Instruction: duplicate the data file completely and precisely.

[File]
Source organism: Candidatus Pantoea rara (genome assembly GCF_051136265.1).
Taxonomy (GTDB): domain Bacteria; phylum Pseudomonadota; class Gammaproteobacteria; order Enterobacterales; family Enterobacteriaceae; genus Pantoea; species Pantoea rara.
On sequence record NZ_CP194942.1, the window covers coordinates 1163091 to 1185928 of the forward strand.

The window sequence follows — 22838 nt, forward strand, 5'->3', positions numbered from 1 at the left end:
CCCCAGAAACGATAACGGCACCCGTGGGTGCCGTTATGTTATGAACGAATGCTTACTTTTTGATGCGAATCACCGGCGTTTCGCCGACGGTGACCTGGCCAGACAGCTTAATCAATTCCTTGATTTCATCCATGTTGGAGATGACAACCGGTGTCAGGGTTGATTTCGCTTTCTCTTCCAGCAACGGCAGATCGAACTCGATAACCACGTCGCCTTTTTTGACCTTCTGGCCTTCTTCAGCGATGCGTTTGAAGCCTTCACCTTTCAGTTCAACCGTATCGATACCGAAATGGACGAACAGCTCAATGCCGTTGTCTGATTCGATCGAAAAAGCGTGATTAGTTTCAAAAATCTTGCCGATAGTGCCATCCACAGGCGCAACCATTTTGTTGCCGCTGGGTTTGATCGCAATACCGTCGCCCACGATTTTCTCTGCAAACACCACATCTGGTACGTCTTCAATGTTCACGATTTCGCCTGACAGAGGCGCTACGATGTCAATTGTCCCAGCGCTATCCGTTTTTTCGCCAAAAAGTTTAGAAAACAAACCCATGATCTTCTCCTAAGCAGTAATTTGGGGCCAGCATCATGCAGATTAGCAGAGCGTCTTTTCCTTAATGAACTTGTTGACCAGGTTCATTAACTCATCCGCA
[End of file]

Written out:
Source organism: Candidatus Pantoea rara (genome assembly GCF_051136265.1).
Taxonomy (GTDB): domain Bacteria; phylum Pseudomonadota; class Gammaproteobacteria; order Enterobacterales; family Enterobacteriaceae; genus Pantoea; species Pantoea rara.
On sequence record NZ_CP194942.1, the window covers coordinates 1163091 to 1185928 of the forward strand.

The window sequence follows — 22838 nt, forward strand, 5'->3', positions numbered from 1 at the left end:
CCCCAGAAACGATAACGGCACCCGTGGGTGCCGTTATGTTATGAACGAATGCTTACTTTTTGATGCGAATCACCGGCGTTTCGCCGACGGTGACCTGGCCAGACAGCTTAATCAATTCCTTGATTTCATCCATGTTGGAGATGACAACCGGTGTCAGGGTTGATTTCGCTTTCTCTTCCAGCAACGGCAGATCGAACTCGATAACCACGTCGCCTTTTTTGACCTTCTGGCCTTCTTCAGCGATGCGTTTGAAGCCTTCACCTTTCAGTTCAACCGTATCGATACCGAAATGGACGAACAGCTCAATGCCGTTGTCTGATTCGATCGAAAAAGCGTGATTAGTTTCAAAAATCTTGCCGATAGTGCCATCCACAGGCGCAACCATTTTGTTGCCGCTGGGTTTGATCGCAATACCGTCGCCCACGATTTTCTCTGCAAACACCACATCTGGTACGTCTTCAATGTTCACGATTTCGCCTGACAGAGGCGCTACGATGTCAATTGTCCCAGCGCTATCCGTTTTTTCGCCAAAAAGTTTAGAAAACAAACCCATGATCTTCTCCTAAGCAGTAATTTGGGGCCAGCATCATGCAGATTAGCAGAGCGTCTTTTCCTTAATGAACTTGTTGACCAGGTTCATTAACTCATCCGCA